For Paul Simon’s new album, So Beautiful Or So What, the songwriter set out to write songs not on the “rhythmic premise” his records had taken since 1986’s Graceland, but in the old-fashioned guitar-pen-and-paper method.
“I’m gonna do the thing I’ve been trying to avoid for 20-some-odd years, which is to sit in a room by myself with a guitar and write songs,” says Simon in a short documentary about making the album.
Simon returned to the harmonic challenges of a song like “Still Crazy After All These Years” for one of So Beautiful’s standout tracks, “Love And Hard Times.” At the time when Simon wrote “Still Crazy,” he was interested in the jazz composer and double bassist Chuck Israel and the twelve-tone approach to composition, and “Love And Hard Times” seems to tap back into that musical mindset.
“[“Love And Hard Times”] was based on playing all these chords and holding the same note,” says Simon, who also mentions that his friend, the composer Phillip Glass, might have offered some ideas.
On the Dick Cavett show in 1974, Simon performed a partially written “Still Crazy After All These Years,” riffing with Cavet about how to finish the harmonically rich ballad. In 2008, during an in-depth interview for Barnes & Noble’s One On One series, Simon says being interested in “more complex things” led him to write “Love And Hard Times.” The brief explanation and solo acoustic performance of the song before it’s official release distinctly echo the Cavett show discussion.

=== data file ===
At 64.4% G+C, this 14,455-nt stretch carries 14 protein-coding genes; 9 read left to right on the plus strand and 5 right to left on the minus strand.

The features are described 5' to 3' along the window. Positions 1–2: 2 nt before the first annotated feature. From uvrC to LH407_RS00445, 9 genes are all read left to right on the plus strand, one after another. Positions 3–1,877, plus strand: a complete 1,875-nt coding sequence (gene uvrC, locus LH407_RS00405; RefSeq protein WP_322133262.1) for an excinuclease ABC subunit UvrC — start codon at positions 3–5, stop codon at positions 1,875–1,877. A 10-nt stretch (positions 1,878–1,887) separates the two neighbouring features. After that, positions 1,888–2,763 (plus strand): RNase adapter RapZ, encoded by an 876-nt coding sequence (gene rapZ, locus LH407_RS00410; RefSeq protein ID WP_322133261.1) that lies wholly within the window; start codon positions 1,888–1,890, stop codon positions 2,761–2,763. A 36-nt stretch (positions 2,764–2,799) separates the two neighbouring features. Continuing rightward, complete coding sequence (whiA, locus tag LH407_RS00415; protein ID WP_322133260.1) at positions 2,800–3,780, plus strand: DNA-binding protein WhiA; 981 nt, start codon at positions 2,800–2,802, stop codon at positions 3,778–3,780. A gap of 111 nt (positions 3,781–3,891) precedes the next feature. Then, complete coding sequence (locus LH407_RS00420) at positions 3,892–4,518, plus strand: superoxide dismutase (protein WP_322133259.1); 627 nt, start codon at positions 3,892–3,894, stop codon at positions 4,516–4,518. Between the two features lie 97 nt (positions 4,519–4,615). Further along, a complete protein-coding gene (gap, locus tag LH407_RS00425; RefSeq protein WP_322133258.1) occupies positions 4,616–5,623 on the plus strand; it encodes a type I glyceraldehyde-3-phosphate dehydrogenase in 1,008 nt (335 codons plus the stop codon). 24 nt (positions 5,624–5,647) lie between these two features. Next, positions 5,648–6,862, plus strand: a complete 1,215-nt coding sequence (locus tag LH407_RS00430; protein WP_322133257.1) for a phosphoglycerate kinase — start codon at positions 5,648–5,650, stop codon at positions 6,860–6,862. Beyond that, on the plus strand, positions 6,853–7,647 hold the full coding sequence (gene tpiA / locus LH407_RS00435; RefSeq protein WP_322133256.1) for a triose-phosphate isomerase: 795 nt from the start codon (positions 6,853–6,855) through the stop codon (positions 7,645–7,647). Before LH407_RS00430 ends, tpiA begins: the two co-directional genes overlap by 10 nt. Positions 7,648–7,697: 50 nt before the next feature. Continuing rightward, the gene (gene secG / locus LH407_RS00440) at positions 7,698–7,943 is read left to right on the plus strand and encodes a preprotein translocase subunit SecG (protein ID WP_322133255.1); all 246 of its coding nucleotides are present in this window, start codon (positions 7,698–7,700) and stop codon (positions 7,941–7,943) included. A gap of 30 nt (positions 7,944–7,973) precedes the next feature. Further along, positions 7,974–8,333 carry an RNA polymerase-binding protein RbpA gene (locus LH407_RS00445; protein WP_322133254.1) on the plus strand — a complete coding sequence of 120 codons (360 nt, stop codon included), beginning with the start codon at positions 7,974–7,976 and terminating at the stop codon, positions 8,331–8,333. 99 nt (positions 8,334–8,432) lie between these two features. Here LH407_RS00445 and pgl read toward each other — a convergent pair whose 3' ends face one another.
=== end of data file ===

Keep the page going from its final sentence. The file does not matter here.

Throughout So Beautiful, and especially on “Love And Hard Times,” Simon shows his interest in God, through Biblical depictions, and images (and in some cases audio references) to important religious and spiritual leaders like Reverend J.M. Gates and Martin Luther King, Jr.
But Simon says the theme of God on the album is “not intentional” and that he’s “not a religious person.” (After a recent show, Simon says Paul McCartney came backstage and inquired, “Aren’t you Jewish?”)
In American Songwriter’s cover story interview, Simon says “Love And Hard Times” was a song he labored over writing. “I had the opening line ‘God and his only son,’ which I thought, that’s got to be a good opening line for me. What am I gonna do with that? It’s pretty far away from home for me. But otherwise, I didn’t have the story or anything.”
The song changes direction half way through, from Simon’s take on a God’s earthly visit to a “straight-ahead love song.”
“There was enough cynicism in the first two verses and now I didn’t really need to go any further, and now the rest had to be a pure love song,” says Simon.
“Love And Hard Times”
God and His only Son
Paid a courtesy call on Earth
One Sunday morning
Orange blossoms opened their fragrant lips
Songbirds sang from the tips of Cottonwoods
Old folks wept for His love in these hard times
“Well, we got to get going,” said the restless Lord to the Son
“There are galaxies yet to be born
Creation is never done
Anyway, these people are slobs here
If we stay it’s bound to be a mob scene
But, disappear, and it’s love and hard times”
I loved her the first time I saw her
I know that’s an old songwriting cliché
Loved you the first time I saw you
Can’t describe it any other way
Any other way
The light of her beauty was warm as a summer day
Clouds of antelope rolled by
No hint of rain to come
In the prairie sky
Just love, love, love, love, love
When the rains came, the tears burned, windows rattled, locks turned
It’s easy to be generous when you’re on a roll
It’s hard to be grateful when you’re out of control
And love is gone
The light at the edge of the curtain
Is the quiet dawn
The bedroom breathes
In clicks and clacks
Uneasy heartbeat, can’t relax
But then your hand takes mine
Thank God, I found you in time
Thank God, I found you
Thank God, I found you
Written by Paul Simon